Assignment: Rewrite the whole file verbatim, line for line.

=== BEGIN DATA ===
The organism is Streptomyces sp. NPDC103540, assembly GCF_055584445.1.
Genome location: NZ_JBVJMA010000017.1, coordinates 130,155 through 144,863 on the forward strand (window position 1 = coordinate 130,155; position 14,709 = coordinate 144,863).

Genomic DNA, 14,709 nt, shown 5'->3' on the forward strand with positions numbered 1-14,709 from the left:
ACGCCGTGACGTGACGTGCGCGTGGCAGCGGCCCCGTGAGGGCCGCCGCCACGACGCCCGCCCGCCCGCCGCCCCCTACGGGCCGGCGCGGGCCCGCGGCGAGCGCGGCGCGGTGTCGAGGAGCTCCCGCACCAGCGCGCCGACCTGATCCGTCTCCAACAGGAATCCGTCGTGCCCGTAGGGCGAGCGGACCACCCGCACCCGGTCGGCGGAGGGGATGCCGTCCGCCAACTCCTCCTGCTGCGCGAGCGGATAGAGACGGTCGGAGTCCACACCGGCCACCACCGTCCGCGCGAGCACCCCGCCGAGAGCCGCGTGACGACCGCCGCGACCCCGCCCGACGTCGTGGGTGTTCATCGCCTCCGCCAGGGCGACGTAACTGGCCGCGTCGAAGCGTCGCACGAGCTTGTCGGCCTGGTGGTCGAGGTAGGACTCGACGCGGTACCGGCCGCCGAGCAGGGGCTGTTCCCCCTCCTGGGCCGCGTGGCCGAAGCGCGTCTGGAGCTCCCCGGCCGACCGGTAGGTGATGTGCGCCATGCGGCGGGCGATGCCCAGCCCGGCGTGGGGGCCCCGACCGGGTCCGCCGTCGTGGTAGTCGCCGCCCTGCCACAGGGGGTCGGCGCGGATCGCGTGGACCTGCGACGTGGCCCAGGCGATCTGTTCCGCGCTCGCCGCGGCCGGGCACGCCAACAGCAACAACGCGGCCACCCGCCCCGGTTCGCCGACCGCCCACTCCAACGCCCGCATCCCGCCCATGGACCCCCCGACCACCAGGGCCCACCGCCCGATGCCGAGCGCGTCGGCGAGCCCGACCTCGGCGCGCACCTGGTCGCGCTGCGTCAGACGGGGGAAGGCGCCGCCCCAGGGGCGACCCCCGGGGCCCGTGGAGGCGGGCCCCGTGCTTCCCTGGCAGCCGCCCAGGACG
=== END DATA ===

The organism is Streptomyces sp. NPDC103540, assembly GCF_055584445.1.
Genome location: NZ_JBVJMA010000017.1, coordinates 130,155 through 144,863 on the forward strand (window position 1 = coordinate 130,155; position 14,709 = coordinate 144,863).

Genomic DNA, 14,709 nt, shown 5'->3' on the forward strand with positions numbered 1-14,709 from the left:
ACGCCGTGACGTGACGTGCGCGTGGCAGCGGCCCCGTGAGGGCCGCCGCCACGACGCCCGCCCGCCCGCCGCCCCCTACGGGCCGGCGCGGGCCCGCGGCGAGCGCGGCGCGGTGTCGAGGAGCTCCCGCACCAGCGCGCCGACCTGATCCGTCTCCAACAGGAATCCGTCGTGCCCGTAGGGCGAGCGGACCACCCGCACCCGGTCGGCGGAGGGGATGCCGTCCGCCAACTCCTCCTGCTGCGCGAGCGGATAGAGACGGTCGGAGTCCACACCGGCCACCACCGTCCGCGCGAGCACCCCGCCGAGAGCCGCGTGACGACCGCCGCGACCCCGCCCGACGTCGTGGGTGTTCATCGCCTCCGCCAGGGCGACGTAACTGGCCGCGTCGAAGCGTCGCACGAGCTTGTCGGCCTGGTGGTCGAGGTAGGACTCGACGCGGTACCGGCCGCCGAGCAGGGGCTGTTCCCCCTCCTGGGCCGCGTGGCCGAAGCGCGTCTGGAGCTCCCCGGCCGACCGGTAGGTGATGTGCGCCATGCGGCGGGCGATGCCCAGCCCGGCGTGGGGGCCCCGACCGGGTCCGCCGTCGTGGTAGTCGCCGCCCTGCCACAGGGGGTCGGCGCGGATCGCGTGGACCTGCGACGTGGCCCAGGCGATCTGTTCCGCGCTCGCCGCGGCCGGGCACGCCAACAGCAACAACGCGGCCACCCGCCCCGGTTCGCCGACCGCCCACTCCAACGCCCGCATCCCGCCCATGGACCCCCCGACCACCAGGGCCCACCGCCCGATGCCGAGCGCGTCGGCGAGCCCGACCTCGGCGCGCACCTGGTCGCGCTGCGTCAGACGGGGGAAGGCGCCGCCCCAGGGGCGACCCCCGGGGCCCGTGGAGGCGGGCCCCGTGCTTCCCTGGCAGCCGCCCAGGACG